An example of a globular cluster, Omega Centauri (NGC 5139) in the constellation of Centaurus. .
(photo credit: Wikimedia Commons)
In a recent study, three new globular clusters were discovered in the middle of the Milky Way, providing important data for astronomers about the history of our galaxy.
The new findings were part of a star cluster - a spherical grouping of stars that orbits a galaxy - and were named Camargo 1107, 1108 and 1109, respectively. By using a special technique of photometry, whereby photons and electromagnetic radiation are used to measure light waves, scientists were able to first observe the clusters.
Globular clusters lend valuable insight into the ways the Milky Way was formed due to their primordial traits. The fact that this cluster was found located towards the middle part of the galaxy - in the bulge - may contain evolutionary clues that may account for the early content of the universe, as well as details about its structure and the motion of its objects.
Uncovering this formation was largely puzzling to scientists, since these clusters are mainly obscured by interstellar dust and stars, giving them a weak luminosity.
These "bulges" were discovered by Edwin Hubble in the 1940s. There are several different types, including pseudo or disk-like and classic, as in this case. Rampant celestial phenomena such as the merging of galaxies, or the sinking of giant clumps of gas which contain older star populations are believed to have led to the formation of classical-type bulges. On the other hand, flattened disk-like bulges, may have evolved due to instabilities in their structure over a longer period of time, allowing them to be stretched out.
Globular clusters are one of the earliest remnants of the universe, and may help scientists reconstruct the many physical and chemical processes that the Milky Way has gone through, providing clues of how it formed.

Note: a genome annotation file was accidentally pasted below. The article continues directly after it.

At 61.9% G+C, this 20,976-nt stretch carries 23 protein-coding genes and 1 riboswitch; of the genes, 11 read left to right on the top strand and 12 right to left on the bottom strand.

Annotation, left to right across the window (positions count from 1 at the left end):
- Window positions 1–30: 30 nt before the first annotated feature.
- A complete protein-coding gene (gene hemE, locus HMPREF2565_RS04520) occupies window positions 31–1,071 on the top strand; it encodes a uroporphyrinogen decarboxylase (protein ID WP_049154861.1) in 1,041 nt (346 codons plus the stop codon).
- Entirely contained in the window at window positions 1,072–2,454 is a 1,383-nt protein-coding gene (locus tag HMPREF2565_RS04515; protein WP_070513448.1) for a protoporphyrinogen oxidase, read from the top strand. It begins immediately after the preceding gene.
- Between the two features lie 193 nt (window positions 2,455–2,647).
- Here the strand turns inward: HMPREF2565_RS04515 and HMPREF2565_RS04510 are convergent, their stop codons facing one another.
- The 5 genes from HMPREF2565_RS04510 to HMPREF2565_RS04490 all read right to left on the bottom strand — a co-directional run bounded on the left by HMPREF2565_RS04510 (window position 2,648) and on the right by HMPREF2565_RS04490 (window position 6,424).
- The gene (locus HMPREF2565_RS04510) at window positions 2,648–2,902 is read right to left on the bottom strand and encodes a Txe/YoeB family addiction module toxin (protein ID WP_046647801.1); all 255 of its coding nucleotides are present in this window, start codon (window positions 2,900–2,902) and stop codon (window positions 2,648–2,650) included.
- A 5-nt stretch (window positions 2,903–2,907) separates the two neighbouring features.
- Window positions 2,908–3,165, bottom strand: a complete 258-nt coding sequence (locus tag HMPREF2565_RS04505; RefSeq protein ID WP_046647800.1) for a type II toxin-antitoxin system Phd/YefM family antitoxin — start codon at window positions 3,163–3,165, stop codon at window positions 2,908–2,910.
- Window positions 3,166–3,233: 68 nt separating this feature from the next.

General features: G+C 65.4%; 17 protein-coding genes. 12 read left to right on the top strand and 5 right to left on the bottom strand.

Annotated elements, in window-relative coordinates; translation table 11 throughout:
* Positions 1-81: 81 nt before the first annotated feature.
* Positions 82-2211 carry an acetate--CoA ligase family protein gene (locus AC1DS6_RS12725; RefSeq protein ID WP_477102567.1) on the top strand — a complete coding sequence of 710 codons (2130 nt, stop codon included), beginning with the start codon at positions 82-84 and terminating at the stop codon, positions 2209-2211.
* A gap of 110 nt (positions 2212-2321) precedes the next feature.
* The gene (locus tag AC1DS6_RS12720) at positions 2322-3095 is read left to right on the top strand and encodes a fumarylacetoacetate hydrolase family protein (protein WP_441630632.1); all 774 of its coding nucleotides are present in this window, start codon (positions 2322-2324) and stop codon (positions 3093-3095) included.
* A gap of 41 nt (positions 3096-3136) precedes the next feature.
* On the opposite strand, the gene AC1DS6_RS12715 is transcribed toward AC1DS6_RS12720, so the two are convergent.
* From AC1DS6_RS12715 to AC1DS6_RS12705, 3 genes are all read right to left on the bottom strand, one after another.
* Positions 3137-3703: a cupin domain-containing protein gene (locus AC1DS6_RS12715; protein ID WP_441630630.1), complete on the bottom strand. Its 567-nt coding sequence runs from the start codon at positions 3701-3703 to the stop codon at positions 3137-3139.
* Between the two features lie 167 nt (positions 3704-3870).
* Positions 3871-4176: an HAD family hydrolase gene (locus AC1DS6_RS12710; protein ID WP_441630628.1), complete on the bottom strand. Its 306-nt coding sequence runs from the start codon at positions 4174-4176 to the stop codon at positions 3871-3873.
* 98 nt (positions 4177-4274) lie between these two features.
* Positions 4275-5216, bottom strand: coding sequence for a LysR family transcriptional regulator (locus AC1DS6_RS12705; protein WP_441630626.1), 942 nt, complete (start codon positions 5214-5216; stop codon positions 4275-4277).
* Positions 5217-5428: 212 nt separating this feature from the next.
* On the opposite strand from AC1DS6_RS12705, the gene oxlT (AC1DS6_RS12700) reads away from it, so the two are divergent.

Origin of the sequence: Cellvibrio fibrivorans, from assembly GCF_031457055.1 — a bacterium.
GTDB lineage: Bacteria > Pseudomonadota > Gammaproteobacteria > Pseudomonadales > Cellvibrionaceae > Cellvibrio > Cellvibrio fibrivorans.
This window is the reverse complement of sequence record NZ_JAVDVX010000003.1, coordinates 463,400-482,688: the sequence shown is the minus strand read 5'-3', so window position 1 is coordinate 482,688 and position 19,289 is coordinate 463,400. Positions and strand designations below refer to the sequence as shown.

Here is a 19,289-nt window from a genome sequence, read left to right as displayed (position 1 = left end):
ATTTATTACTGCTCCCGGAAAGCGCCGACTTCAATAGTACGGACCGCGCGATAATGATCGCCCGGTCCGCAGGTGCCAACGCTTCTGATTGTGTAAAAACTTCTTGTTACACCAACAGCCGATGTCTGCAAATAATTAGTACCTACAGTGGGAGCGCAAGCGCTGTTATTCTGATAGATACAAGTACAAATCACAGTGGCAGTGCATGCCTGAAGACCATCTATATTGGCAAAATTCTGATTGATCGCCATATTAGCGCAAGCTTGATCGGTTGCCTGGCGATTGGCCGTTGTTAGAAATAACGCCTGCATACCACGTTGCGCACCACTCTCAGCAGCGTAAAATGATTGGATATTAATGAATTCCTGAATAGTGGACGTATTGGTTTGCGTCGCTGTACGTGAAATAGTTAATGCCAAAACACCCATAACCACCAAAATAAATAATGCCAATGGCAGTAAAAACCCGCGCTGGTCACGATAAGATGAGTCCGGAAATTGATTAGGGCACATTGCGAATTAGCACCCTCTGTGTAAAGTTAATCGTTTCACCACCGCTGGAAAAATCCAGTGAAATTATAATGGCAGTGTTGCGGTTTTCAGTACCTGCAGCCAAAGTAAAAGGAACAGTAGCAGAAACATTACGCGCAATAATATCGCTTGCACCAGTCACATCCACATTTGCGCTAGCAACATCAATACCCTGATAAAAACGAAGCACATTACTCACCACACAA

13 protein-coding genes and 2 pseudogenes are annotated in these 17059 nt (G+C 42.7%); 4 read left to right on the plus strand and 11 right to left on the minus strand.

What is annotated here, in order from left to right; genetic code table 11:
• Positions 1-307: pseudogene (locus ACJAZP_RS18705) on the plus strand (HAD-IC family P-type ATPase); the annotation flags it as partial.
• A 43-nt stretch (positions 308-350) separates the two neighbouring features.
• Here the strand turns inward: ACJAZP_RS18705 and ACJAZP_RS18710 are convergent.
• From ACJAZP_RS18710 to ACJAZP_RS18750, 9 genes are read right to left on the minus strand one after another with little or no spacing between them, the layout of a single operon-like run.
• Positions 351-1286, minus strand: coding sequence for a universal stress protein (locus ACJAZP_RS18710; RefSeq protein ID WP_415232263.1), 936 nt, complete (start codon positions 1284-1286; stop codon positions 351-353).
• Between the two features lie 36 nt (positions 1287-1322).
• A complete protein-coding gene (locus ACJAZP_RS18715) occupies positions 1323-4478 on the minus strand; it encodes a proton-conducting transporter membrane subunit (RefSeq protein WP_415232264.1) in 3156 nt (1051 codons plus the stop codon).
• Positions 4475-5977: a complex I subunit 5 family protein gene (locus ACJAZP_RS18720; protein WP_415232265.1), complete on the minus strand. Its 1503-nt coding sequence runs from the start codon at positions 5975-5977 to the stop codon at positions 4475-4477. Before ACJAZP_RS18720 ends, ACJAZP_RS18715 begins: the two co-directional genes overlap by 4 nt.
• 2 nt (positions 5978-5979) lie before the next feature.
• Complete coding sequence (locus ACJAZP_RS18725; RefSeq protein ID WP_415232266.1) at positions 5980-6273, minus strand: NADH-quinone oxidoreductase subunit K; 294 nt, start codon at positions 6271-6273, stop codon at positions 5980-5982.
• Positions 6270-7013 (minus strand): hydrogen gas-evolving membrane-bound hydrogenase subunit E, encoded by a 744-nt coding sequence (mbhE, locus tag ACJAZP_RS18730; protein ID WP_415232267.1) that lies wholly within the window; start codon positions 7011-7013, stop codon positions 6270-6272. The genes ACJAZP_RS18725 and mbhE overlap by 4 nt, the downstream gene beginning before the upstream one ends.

These three new clusters are noteworthy due to their age and deficiencies in metal-like substances. One suggestion may be that perhaps the galaxy has extended beyond its original constructs, showing proof how it has either grown - due to the buildup of stars in the center - or stretched over time.
Additionally, such clusters may be remnants of primordial stellar groups that may impart details about the Big Bang. In particular, it may shed light on the reionization period, where elemental gases - such as hydrogen and helium underwent fundamental changes. Put another way, during a certain phase of the Big Bang, light was powerful enough to remove electrons from surrounding matter, causing different electrical charges to be changed at the atomic level.
The discovery of these globular clusters can be understood as fossils of our early universe. By providing details of how our galaxy was formed, perhaps scientists can understand how it evolved - and continues to evolve - over time.
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